Original pilot Bessemer converter from which the first cast of steel was poured at the works of the Barrow Haematite Steel Company Ltd., Barrow-in-Furness, in May 1865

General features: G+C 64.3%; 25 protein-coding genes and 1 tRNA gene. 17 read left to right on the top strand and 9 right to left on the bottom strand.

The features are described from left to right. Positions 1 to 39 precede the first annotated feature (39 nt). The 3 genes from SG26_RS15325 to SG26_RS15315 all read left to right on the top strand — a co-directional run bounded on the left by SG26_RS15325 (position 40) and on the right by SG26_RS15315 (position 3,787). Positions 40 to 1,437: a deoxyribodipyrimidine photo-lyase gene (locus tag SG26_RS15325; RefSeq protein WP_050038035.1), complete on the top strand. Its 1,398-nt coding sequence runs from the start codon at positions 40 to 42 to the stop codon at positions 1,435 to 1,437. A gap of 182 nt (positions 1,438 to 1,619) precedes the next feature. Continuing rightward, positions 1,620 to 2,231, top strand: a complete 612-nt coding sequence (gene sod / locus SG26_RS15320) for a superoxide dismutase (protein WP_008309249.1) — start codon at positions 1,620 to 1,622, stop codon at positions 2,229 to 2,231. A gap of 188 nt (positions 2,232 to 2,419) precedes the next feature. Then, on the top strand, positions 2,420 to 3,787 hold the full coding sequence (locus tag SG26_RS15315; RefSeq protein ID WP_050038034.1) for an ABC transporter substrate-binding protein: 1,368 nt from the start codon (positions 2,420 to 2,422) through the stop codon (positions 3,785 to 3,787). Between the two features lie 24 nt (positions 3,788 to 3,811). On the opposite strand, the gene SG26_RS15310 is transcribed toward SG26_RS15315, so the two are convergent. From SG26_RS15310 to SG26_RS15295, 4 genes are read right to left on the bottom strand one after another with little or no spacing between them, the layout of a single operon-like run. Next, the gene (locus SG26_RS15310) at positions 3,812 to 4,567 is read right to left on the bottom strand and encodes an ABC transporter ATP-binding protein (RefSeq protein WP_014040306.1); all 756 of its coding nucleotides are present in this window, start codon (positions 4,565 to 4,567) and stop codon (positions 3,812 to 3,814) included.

The Bessemer process of steelmaking was the first viable method of producing steel in large quantities. This converter was used at the Barrow Haematite Ironworks, set up by Henry Bessemer, for experiments in perfecting the process. Steel is iron containing a small amount of carbon, up to about 1.5%. Bessemer discovered that if air is blown through molten iron (which contains about 3% carbon) in a converter, some of the carbon would combine with oxygen in the air and be burnt out, reducing the carbon content. No extra fuel was required, because the carbon, oxidised during the blow, generated great heat. This made available large quantities of steel at a reasonable price, gradually replacing wrought iron. Bessemer faced technical challenges perfecting his steel-making process, particularly using it with iron ore containing a lot of phosphorus. However, modern steel making still relies on Basic Oxygen Steelmaking, which is derived from Bessemer’s original process.